It’s often said that a real Southerner can "claim kin" with anyone.
Tony Rand realized the same could be true for him. Rand, whose family can trace its roots back to the 1700s, is a Democratic state senator in North Carolina. Until he watched the 2008 CNN documentary “Black in America,” he had no idea that some of his relatives were black. Although firmly anchored in the South, the Rands are spread across the country. What connects them is their link to a common ancestor — the family patriarch William Harrison Rand. “Hal” Rand, as he was known to most, was a white farmer and slave owner. In 1842, Hal married Sarah Ann Mullens and they had seven children. Hal also fathered seven children with his mistress, Ann Albrooks Rand, a black woman. Every other year, hundreds of African-American descendants of Hal Rand get together at a different location for a massive family reunion. It’s a time to catch up and share stories, eat barbecue and have a good time. The 2007 Rand family reunion, held in Atlanta, Georgia, was featured in “Black in America.” After the program aired, dozens of viewers across the country had the same revelation — they, too, were related to the Rands. “I was sitting there, that Saturday night, just up reading the week’s papers and watching the program,” says Rand with a hearty Southern accent. The Rand family’s missing link »
CNN’s Soledad O’Brien unravels the mystery of the Rand family’s mixed-race heritage and examines the successes and struggles faced by black women and families — 40 years after the death of Rev. Martin Luther King Jr.
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“Then I hear, ‘We are the Rands. The mighty, mighty Rands,” he recalls, referring to the words sung by family members as they embarked on their bi-annual pilgrimage. “And then I said to myself, ‘What'” Tony Rand listened as the family historian, Martha Rand Hix, described the family’s patriarch. “When they were talking about William Harrison Rand, I knew that was the William Harrison Rand in our family,” he said. “Then they started talking about North Carolina, and I said, ‘Well, God oh mighty,’ … it was just amazing.” The next day, he telephoned his 41-year old son, Ripley Rand, and asked him to contact their black relatives. Soon, Tony and Ripley Rand were invited to attend the next Rand family reunion in July in Sacramento, California. See photos of the Rand family members » But, what Tony Rand didn’t know was that his son, a North Carolina Superior Court judge, had already been diligently working on the family genealogy. Ripley Rand had begun typing out a hand-bound version of a 100-page manuscript compiled by his great-uncle, Oscar Ripley Rand III, and started to create a digital version. Oscar Ripley Rand III was a Rhodes Scholar and retired Army colonel who spent years researching the family’s history, according to Ripley Rand. Although Oscar Ripley Rand III had scoured the National Archives and spent years collecting information about the family, his memoirs contained no mention of William Harrison Rand’s relationship and children with Ann Albrooks Rand.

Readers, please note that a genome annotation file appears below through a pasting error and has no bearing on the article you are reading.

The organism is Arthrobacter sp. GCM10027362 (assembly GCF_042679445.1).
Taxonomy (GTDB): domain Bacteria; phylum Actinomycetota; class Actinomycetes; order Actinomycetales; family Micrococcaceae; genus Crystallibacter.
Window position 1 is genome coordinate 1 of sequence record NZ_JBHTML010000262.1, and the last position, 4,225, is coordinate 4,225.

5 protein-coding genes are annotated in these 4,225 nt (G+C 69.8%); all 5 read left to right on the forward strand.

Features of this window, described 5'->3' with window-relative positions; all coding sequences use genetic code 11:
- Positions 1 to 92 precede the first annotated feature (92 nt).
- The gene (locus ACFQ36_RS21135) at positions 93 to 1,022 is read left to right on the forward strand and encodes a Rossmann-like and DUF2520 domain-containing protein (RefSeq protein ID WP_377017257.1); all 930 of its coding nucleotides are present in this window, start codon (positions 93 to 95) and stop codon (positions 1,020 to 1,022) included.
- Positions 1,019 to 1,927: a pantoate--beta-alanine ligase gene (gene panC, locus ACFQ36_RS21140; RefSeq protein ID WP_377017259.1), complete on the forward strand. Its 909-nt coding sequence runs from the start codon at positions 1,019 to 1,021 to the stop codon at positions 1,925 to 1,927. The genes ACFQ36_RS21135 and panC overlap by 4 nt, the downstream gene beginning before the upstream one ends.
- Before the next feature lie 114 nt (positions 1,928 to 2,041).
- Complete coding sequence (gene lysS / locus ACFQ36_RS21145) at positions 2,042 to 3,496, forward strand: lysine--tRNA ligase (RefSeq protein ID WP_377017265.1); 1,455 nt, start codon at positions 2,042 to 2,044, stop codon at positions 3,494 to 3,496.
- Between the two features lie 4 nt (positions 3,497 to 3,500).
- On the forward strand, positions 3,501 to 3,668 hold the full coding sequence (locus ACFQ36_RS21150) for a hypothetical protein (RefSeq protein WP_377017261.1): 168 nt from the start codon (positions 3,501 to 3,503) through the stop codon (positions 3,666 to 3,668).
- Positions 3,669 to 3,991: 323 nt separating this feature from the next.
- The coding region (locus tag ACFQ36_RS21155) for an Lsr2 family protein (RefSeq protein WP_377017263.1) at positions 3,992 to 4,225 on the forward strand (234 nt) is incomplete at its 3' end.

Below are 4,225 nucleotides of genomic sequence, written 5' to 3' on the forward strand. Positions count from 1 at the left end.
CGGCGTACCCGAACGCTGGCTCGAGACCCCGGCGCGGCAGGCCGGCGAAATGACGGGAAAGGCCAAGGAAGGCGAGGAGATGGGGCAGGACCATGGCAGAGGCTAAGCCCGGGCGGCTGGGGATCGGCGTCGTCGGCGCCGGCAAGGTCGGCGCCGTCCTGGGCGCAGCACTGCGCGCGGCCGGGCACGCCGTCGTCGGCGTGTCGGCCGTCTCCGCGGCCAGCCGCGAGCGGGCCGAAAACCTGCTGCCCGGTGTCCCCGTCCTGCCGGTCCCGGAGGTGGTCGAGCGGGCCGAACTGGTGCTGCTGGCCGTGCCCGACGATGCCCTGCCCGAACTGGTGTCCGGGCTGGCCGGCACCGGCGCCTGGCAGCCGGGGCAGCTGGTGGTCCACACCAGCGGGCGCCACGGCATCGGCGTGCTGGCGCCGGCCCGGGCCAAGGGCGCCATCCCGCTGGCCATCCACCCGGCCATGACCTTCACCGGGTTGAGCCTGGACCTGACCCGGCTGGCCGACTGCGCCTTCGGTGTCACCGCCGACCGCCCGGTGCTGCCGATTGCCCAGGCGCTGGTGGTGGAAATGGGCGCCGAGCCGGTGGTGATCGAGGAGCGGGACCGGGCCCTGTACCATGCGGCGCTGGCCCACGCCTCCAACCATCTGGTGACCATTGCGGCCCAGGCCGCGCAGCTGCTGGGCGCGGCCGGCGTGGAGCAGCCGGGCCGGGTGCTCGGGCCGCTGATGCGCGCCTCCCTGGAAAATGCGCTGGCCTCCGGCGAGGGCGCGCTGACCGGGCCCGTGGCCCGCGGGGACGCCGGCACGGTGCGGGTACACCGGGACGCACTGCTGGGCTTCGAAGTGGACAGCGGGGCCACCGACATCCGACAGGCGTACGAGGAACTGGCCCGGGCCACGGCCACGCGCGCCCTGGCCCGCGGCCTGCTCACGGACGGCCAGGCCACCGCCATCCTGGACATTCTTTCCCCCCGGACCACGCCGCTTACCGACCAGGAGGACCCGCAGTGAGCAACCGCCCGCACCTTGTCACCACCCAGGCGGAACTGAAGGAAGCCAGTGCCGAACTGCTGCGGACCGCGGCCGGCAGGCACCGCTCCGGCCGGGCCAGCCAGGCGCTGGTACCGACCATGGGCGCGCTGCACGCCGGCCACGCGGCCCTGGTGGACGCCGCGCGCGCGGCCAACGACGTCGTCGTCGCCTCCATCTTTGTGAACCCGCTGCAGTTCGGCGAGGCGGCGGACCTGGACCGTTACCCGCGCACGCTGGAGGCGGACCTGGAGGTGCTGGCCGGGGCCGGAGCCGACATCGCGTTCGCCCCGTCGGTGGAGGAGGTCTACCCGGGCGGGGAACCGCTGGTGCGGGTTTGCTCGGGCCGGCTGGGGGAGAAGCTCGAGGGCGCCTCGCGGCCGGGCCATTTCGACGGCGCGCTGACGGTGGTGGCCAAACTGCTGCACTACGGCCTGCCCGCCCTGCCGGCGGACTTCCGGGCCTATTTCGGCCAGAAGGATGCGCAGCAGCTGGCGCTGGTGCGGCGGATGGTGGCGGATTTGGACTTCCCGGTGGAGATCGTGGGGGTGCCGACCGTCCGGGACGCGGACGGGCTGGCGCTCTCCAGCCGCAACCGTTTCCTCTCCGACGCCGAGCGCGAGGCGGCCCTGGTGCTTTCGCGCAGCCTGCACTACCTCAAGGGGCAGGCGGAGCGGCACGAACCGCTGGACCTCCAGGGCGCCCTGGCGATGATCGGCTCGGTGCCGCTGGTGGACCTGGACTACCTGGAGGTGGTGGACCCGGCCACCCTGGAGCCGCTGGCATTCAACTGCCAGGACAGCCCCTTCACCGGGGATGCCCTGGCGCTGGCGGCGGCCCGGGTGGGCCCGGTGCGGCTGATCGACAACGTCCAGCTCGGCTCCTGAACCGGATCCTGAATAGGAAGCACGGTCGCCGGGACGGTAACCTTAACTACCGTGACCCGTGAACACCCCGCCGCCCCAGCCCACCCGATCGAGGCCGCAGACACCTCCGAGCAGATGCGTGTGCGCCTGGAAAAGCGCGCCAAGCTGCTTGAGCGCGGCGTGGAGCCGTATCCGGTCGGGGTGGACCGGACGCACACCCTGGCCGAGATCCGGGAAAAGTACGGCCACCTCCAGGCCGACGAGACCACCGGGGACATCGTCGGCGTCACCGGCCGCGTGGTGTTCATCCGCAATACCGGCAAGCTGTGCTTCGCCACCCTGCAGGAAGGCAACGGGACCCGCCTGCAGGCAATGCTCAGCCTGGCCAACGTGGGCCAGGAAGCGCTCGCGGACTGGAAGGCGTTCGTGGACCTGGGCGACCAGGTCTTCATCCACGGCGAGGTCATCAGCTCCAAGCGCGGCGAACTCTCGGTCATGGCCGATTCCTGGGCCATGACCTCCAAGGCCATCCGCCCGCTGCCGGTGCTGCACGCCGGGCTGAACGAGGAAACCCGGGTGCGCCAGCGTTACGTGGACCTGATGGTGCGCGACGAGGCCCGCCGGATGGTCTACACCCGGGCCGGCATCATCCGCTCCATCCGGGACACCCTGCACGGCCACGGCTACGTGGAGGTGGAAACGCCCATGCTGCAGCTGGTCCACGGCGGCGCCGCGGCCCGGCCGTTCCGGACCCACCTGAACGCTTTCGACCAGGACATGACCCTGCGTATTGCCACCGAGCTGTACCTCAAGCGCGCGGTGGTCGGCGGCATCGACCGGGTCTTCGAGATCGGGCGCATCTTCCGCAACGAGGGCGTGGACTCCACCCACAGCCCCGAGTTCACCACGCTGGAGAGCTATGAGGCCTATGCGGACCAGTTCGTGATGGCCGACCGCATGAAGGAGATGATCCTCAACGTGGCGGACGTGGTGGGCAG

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“My whole life I have heard about the history of our family and we had no idea about [the African-American side of the family],” Ripley Rand said. “The most surprising thing about it,” he added, was that his great-uncle “probably never heard anything about it.” Ripley Rand said he plans to attend the Rand family reunion this summer with his father and has updated his great uncle’s research to include the story of the black side of the family. Both he and his father say they’re looking forward to meeting their cousins. “I think it will be fun to see what the connections are,” Ripley Rand said. “There’s a whole group of family members who we did not know existed until last year.” The revelation has inspired a few jokes among the senator’s family and friends. “I always knew you were one of us,” an African-American friend told the senator with a nudge and wink. Tony Rand is also quick to crack a joke about anything from sports and politics to food. Namely chitterlings — a traditionally Southern delicacy made from pig intestines — and barbecue pork. A few of the things a “Yankee” might not know much about. “There’s an old joke in the South,” he explained. “If somebody was cooking chitlins and collards at the same time — the smell was so strong that the fire would try to break out of the house.” A proud member of the Wake County Chitlin Club, a group of politically active men who gather every year at the annual Chitlin Dinner, Tony Rand is proud of his Southern heritage. Calling North Carolina barbecue “good” won’t do for the senator, who insists his state has the best “pig pickin.”
“North Carolina is a great place, we’ve got the mountains, we’ve got good college basketball and we’ve got good barbecue,” he said. “What more could a good person aspire to” Given that barbecue is also a tradition at the Rand family reunion, there’s already some common ground for the lawmaker and his kin. Even though he’s “expecting to meet some interesting people” at this year’s reunion, he’s not expecting much in the way of barbecue “given that it’s in California and all.”